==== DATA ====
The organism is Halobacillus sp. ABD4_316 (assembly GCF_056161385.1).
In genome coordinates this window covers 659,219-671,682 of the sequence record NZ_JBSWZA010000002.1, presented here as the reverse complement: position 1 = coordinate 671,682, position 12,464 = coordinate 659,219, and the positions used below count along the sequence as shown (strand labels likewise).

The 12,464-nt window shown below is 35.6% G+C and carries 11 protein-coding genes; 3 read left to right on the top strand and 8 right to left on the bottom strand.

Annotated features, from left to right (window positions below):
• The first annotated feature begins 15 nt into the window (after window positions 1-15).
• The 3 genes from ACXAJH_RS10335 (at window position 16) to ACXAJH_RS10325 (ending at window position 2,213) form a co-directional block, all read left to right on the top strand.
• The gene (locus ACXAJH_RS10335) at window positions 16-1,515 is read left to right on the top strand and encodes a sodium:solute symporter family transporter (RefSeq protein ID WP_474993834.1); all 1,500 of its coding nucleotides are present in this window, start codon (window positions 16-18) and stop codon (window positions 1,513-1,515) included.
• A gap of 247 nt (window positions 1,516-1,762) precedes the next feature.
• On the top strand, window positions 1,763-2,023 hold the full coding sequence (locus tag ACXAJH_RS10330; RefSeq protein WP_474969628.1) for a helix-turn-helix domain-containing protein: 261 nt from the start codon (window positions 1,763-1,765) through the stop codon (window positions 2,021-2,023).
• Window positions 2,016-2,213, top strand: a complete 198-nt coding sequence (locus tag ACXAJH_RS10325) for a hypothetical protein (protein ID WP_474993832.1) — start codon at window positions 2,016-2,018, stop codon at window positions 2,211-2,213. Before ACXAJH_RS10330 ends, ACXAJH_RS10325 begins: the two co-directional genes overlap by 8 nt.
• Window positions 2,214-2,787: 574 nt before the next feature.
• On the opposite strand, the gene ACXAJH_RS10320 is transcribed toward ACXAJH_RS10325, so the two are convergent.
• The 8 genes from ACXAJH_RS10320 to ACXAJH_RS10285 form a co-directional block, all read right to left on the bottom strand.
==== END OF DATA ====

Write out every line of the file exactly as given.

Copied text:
The organism is Halobacillus sp. ABD4_316 (assembly GCF_056161385.1).
In genome coordinates this window covers 659,219-671,682 of the sequence record NZ_JBSWZA010000002.1, presented here as the reverse complement: position 1 = coordinate 671,682, position 12,464 = coordinate 659,219, and the positions used below count along the sequence as shown (strand labels likewise).

The 12,464-nt window shown below is 35.6% G+C and carries 11 protein-coding genes; 3 read left to right on the top strand and 8 right to left on the bottom strand.

Annotated features, from left to right (window positions below):
• The first annotated feature begins 15 nt into the window (after window positions 1-15).
• The 3 genes from ACXAJH_RS10335 (at window position 16) to ACXAJH_RS10325 (ending at window position 2,213) form a co-directional block, all read left to right on the top strand.
• The gene (locus ACXAJH_RS10335) at window positions 16-1,515 is read left to right on the top strand and encodes a sodium:solute symporter family transporter (RefSeq protein ID WP_474993834.1); all 1,500 of its coding nucleotides are present in this window, start codon (window positions 16-18) and stop codon (window positions 1,513-1,515) included.
• A gap of 247 nt (window positions 1,516-1,762) precedes the next feature.
• On the top strand, window positions 1,763-2,023 hold the full coding sequence (locus tag ACXAJH_RS10330; RefSeq protein WP_474969628.1) for a helix-turn-helix domain-containing protein: 261 nt from the start codon (window positions 1,763-1,765) through the stop codon (window positions 2,021-2,023).
• Window positions 2,016-2,213, top strand: a complete 198-nt coding sequence (locus tag ACXAJH_RS10325) for a hypothetical protein (protein ID WP_474993832.1) — start codon at window positions 2,016-2,018, stop codon at window positions 2,211-2,213. Before ACXAJH_RS10330 ends, ACXAJH_RS10325 begins: the two co-directional genes overlap by 8 nt.
• Window positions 2,214-2,787: 574 nt before the next feature.
• On the opposite strand, the gene ACXAJH_RS10320 is transcribed toward ACXAJH_RS10325, so the two are convergent.
• The 8 genes from ACXAJH_RS10320 to ACXAJH_RS10285 form a co-directional block, all read right to left on the bottom strand.